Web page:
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December 19, 2012
Kids Don't Get a Christmas Break from Allergies
Loyola Pediatric Allergist Gives Tips for Surviving the Holidays when Kids Have Allergies
MAYWOOD, Ill. – Chestnuts roasting on an open fire, candles filling the air with the smell of cinnamon and beloved decorations making their yearly appearance really do help make the season bright. But for kids with allergies these holiday delights can make the atmosphere miserable and even deadly.
“During the winter months many parents think their kids get a reprieve from allergies. Unfortunately, allergens are around all year long. Dust mites, mold, food and pet allergies don’t take a Christmas vacation,” said pediatric allergist Joyce Rabbat, MD.
With all the holiday parties and family gatherings, food allergies can be a real concern for parents.
“During the holidays it can be easy to be tempted by all the wonderful goodies that everyone else is eating. And so often it can be difficult to decipher what contains allergens and what does not,” Rabbat said. “Food allergies are especially dangerous because even small exposure to a food allergen can be devastating."
Here are some tips if your holiday plans include a child with a food allergy.
1. If possible, avoid the allergen in food preparations.
“There are lots of alternatives that can be substituted into favorite holiday recipes,” Rabbat said.
2. If you just can’t change the recipe, make sure you prepare all foods without the allergen first. This will limit cross-contamination.
3. Make sure after you’ve prepared a food with the allergen, that you thoroughly clean all utensils used and the surface areas that were exposed to the allergen.
4. When serving the meal, try to have an allergy-free area to reduce the risk of accidental exposure.
“If food with an allergen is spilled on the table and the child touches it and/or ingests it, the child could have a serious reaction. Having allergen-free serving areas helps minimize the chance that serving utensils are used in both allergen-containing dishes and allergen-free dishes,” Rabbat said.
5. Make sure those who have come in contact with an allergen wash their hands and face before interacting with a child with an allergy.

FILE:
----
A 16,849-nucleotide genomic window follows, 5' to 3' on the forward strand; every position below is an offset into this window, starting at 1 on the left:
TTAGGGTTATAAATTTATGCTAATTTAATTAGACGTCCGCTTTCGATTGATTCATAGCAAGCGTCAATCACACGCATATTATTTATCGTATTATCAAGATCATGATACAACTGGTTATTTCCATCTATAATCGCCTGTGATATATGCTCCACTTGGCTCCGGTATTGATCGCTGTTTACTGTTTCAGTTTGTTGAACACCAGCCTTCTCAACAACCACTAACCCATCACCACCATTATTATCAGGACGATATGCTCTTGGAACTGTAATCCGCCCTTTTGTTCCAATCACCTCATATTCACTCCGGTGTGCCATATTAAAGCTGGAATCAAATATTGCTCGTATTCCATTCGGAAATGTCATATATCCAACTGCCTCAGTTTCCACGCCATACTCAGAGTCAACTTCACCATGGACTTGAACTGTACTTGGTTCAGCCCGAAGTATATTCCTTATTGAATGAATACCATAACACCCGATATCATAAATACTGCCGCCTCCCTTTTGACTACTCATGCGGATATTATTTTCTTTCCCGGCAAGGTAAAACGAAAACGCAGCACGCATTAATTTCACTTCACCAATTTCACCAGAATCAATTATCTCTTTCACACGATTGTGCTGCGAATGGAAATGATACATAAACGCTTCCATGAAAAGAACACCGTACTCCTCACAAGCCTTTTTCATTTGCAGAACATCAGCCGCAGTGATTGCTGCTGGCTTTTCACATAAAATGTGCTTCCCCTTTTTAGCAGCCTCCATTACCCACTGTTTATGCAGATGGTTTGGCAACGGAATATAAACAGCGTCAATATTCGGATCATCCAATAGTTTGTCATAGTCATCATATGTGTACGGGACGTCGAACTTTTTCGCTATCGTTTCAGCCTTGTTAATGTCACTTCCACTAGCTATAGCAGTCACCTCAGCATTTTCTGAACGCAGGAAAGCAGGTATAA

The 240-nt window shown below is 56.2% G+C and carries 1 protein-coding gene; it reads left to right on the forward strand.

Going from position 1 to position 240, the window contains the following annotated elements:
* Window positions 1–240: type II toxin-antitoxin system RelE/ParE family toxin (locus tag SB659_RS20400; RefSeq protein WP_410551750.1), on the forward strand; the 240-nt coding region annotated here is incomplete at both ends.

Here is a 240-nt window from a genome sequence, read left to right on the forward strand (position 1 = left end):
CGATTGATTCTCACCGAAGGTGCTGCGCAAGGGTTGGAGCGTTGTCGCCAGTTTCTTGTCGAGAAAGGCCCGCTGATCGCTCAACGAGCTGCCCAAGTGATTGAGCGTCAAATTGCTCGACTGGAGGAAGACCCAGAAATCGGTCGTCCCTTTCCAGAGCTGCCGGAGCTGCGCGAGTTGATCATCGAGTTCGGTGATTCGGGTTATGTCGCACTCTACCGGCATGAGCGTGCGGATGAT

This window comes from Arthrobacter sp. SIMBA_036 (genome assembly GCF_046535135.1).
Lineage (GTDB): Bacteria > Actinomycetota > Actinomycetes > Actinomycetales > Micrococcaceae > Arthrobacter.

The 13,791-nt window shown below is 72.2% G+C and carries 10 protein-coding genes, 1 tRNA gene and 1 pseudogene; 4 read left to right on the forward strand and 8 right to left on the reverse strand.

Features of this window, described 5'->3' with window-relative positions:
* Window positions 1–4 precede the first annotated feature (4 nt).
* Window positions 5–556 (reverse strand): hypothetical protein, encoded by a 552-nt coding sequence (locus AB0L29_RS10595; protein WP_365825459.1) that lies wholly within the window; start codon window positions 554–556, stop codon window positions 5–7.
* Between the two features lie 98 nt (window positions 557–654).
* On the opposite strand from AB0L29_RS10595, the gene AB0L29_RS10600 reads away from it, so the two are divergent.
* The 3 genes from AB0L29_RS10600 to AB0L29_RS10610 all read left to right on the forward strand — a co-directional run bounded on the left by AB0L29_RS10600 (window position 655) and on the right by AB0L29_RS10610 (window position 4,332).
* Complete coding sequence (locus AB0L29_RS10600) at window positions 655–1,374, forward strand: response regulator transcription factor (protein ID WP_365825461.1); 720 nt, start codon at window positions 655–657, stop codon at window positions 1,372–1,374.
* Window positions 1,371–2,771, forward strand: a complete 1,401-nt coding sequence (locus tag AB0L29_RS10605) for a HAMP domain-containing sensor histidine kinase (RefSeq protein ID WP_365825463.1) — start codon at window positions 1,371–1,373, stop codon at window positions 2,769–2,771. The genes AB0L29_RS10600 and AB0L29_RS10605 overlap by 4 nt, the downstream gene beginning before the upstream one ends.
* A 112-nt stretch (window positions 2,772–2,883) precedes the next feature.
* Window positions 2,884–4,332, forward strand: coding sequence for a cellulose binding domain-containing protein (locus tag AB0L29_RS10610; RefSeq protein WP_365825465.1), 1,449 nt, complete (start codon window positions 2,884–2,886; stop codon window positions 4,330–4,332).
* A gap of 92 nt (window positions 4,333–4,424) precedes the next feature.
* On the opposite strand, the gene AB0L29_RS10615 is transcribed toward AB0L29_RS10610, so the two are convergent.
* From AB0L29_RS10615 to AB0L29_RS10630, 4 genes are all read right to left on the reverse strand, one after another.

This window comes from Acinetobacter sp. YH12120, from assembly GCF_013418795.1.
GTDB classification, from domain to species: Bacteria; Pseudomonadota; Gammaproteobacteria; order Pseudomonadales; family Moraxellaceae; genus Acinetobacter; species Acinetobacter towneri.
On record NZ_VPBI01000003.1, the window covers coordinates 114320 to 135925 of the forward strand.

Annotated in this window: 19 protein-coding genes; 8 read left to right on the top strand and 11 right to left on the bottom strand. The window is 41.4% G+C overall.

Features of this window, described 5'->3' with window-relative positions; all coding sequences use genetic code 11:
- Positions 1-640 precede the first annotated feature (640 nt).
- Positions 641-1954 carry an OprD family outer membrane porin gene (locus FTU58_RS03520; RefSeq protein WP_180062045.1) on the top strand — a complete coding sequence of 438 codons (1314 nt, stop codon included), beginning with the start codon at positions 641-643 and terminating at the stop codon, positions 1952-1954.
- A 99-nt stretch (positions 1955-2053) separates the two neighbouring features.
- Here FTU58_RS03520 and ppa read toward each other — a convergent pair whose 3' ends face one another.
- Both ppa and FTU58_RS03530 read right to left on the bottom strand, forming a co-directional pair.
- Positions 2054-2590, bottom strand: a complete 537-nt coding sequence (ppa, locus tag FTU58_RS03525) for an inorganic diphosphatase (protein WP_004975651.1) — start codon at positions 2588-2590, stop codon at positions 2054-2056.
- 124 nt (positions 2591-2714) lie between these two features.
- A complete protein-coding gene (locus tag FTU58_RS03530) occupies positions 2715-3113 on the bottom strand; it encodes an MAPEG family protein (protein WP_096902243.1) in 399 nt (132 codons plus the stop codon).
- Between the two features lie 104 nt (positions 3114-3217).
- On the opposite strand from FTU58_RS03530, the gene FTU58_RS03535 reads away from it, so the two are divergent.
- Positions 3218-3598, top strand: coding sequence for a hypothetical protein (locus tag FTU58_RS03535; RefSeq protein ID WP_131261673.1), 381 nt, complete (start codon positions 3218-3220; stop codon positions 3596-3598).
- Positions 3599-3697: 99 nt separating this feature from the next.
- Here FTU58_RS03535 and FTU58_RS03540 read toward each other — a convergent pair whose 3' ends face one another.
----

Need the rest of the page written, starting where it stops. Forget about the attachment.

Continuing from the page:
“Parents need to understand that no matter how hard someone tries to keep the festivities allergen-free there is always a possibility of exposure so come prepared with medications,” Rabbat said.
She suggests adults seek medical attention if they notice a child has any of these symptoms:
- Shortness of breath
- Throat swelling/closing
- Change of color (pale or blue)
- Vomiting or diarrhea
Still, food allergies aren’t the only ones that affect kids over the holidays. Live Christmas trees, holiday plants, dust and mold from old decorations and even pets can cause an allergic reaction. But, according to Rabbat, one of the often-overlooked triggers is scented candles and air fresheners.
“Stay away from artificial scents in air fresheners and candles as these can irritate the lungs and trigger asthma symptoms. They might smell nice, but they don’t smell nearly as good as cookies baking in the oven. So, enjoy the real scents of the holidays instead,” Rabbat said.
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Loyola University Health System (LUHS) is a member of Trinity Health. Based in the western suburbs of Chicago, LUHS is a quaternary care system with a 61-acre main medical center campus, the 36-acre Gottlieb Memorial Hospital campus and more than 30 primary and specialty care facilities in Cook, Will and DuPage counties. The medical center campus is conveniently located in Maywood, 13 miles west of the Chicago Loop and 8 miles east of Oak Brook, Ill. The heart of the medical center campus is a 559-licensed-bed hospital that houses a Level 1 Trauma Center, a Burn Center and the Ronald McDonald® Children's Hospital of Loyola University Medical Center. Also on campus are the Cardinal Bernardin Cancer Center, Loyola Outpatient Center, Center for Heart & Vascular Medicine and Loyola Oral Health Center as well as the LUC Stritch School of Medicine, the LUC Marcella Niehoff School of Nursing and the Loyola Center for Fitness. Loyola's Gottlieb campus in Melrose Park includes the 255-licensed-bed community hospital, the Professional Office Building housing 150 private practice clinics, the Adult Day Care, the Gottlieb Center for Fitness, Loyola Center for Metabolic Surgery and Bariatric Care and the Loyola Cancer Care & Research at the Marjorie G. Weinberg Cancer Center at Melrose Park.